Pakistan is first South Asian country to launch Mobile Number Portability. It was successfully launched and PTA has regularized it well, but some discrepancies become declining factors of MNP in the Pakistan.
Some are as follow:
- Call Connectivity: MNP is somewhat like Ufone’s new ad where patient is having every disease. The common complaints communicated by customers are of call connectivity tones, anonymous recipient connectivity and list goes on….
- Donator Operator Reluctantness: Donator is the entity, who is responsible for donating the number to recipient operator. The donator operator is always unwilling to donate customer relationship to recipient operator, where it depends on the revenue of that customer, if customer is having high revenue streams, donor operator will think twice to donate revenue stream to recipient operator; for that operators have different departments like Customer Retention & loyalty or Customer Relationship departments. By these departments, they offer customer certain giveaways to keep customer stick with the same network code.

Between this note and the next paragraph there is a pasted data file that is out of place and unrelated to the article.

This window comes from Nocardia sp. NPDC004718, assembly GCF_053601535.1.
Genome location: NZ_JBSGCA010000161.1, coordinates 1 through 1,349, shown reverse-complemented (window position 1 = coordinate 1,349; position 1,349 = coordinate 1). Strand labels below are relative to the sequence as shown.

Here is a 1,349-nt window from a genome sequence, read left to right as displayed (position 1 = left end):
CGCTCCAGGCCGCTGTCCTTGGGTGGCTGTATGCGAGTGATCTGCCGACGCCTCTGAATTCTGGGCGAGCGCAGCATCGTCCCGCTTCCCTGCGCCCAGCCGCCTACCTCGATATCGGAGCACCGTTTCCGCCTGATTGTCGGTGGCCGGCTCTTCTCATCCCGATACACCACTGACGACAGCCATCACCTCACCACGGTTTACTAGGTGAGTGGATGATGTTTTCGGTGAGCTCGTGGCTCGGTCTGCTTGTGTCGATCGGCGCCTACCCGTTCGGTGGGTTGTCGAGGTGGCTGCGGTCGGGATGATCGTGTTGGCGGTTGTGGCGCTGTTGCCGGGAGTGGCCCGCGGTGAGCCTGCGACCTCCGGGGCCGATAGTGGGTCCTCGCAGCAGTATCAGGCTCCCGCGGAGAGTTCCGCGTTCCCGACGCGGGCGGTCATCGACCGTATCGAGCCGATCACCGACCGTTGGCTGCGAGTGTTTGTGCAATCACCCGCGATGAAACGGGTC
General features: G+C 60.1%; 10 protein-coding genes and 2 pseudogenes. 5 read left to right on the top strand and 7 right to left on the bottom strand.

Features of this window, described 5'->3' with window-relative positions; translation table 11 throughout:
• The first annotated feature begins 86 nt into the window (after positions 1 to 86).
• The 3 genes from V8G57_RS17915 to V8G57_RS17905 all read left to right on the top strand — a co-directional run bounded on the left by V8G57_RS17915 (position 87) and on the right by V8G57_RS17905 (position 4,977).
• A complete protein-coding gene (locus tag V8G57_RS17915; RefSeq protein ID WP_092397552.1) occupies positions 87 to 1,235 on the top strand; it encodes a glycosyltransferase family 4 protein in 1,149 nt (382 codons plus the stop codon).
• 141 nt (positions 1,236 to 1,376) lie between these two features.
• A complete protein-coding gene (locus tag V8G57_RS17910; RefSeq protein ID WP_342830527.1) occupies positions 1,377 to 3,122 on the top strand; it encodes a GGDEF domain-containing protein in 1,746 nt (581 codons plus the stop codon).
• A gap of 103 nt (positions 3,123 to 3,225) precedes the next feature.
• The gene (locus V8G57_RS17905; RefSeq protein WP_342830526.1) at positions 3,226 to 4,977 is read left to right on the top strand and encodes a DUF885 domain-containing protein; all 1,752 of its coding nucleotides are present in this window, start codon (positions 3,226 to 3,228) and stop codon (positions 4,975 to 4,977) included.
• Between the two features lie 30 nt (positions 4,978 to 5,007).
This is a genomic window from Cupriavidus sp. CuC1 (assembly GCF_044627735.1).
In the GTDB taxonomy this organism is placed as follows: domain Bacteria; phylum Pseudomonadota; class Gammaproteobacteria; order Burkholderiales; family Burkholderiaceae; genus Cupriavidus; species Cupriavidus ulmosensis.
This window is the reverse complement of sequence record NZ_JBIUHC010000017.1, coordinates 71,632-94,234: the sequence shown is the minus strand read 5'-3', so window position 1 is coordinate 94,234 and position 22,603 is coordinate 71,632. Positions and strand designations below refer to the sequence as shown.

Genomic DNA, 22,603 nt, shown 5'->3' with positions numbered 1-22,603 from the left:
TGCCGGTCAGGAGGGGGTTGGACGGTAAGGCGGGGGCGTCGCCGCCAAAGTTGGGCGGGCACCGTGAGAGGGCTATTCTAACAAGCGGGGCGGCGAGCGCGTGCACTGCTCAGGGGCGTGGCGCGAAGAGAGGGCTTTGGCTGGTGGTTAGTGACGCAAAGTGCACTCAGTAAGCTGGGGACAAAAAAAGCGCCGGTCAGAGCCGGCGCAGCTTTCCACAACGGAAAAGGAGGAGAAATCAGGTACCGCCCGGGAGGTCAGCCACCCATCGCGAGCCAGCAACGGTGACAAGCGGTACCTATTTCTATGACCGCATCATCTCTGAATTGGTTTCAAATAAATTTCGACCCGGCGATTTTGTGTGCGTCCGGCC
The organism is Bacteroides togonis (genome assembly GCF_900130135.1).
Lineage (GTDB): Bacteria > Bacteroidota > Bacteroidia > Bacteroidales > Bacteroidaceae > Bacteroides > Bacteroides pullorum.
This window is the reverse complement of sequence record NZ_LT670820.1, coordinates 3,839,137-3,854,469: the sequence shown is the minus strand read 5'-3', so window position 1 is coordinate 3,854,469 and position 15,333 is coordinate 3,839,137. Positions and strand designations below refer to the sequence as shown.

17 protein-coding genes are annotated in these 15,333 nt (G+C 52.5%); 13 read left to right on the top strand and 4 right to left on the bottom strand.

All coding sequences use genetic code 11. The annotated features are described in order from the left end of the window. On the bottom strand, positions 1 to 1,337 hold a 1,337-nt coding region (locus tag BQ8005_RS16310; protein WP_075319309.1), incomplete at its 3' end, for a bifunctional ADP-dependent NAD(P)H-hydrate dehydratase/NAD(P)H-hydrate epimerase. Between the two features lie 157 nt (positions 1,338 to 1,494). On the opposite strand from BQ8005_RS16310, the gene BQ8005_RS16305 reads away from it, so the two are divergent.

- Process Delay: This is normal in the process of MNP that it is delayed for no reason or just for the reason for retaining customer on the same network. The process delay is always been a tactic of Donator operator to create different hinders in donating customer to other network, some of the common process delay messages are :
A. System Down Problem
B. We haven’t received any response from Recipient Operator
C. Any other bureaucratic style errors.
Whatever the case would be, cellular mobile operators must help customers who want to port to other operators and PTA must take notice of any complains regarding the issue. At the same time it is also responsibility of customer to complain strongly to PTA if he/she come across any problem.
For those who think that this is the time to switch to another network; find below the procedure for getting benefited of Mobile Number Portability.
- Certain requirements need to be met before MNP can be requested for a phone account; such as: proof of ownership, no conflict due to existing agreement, number should have been in service for at least 60 days etc.
- Fill out a form and present it to the provider to which you wish to port – called Recipient Network.
- Pay the porting fee (varies by company, up to a few hundred rupees).
- A Number Portability Request (NPR) is launched by the Recipient Network and you are given a SIM and a tentative time (at least 4 days – but could be up to 21 days) to when you can start to use new mobile provider network on this SIM.
Those who want more ins and outs of this process may find this document quite helpful to them.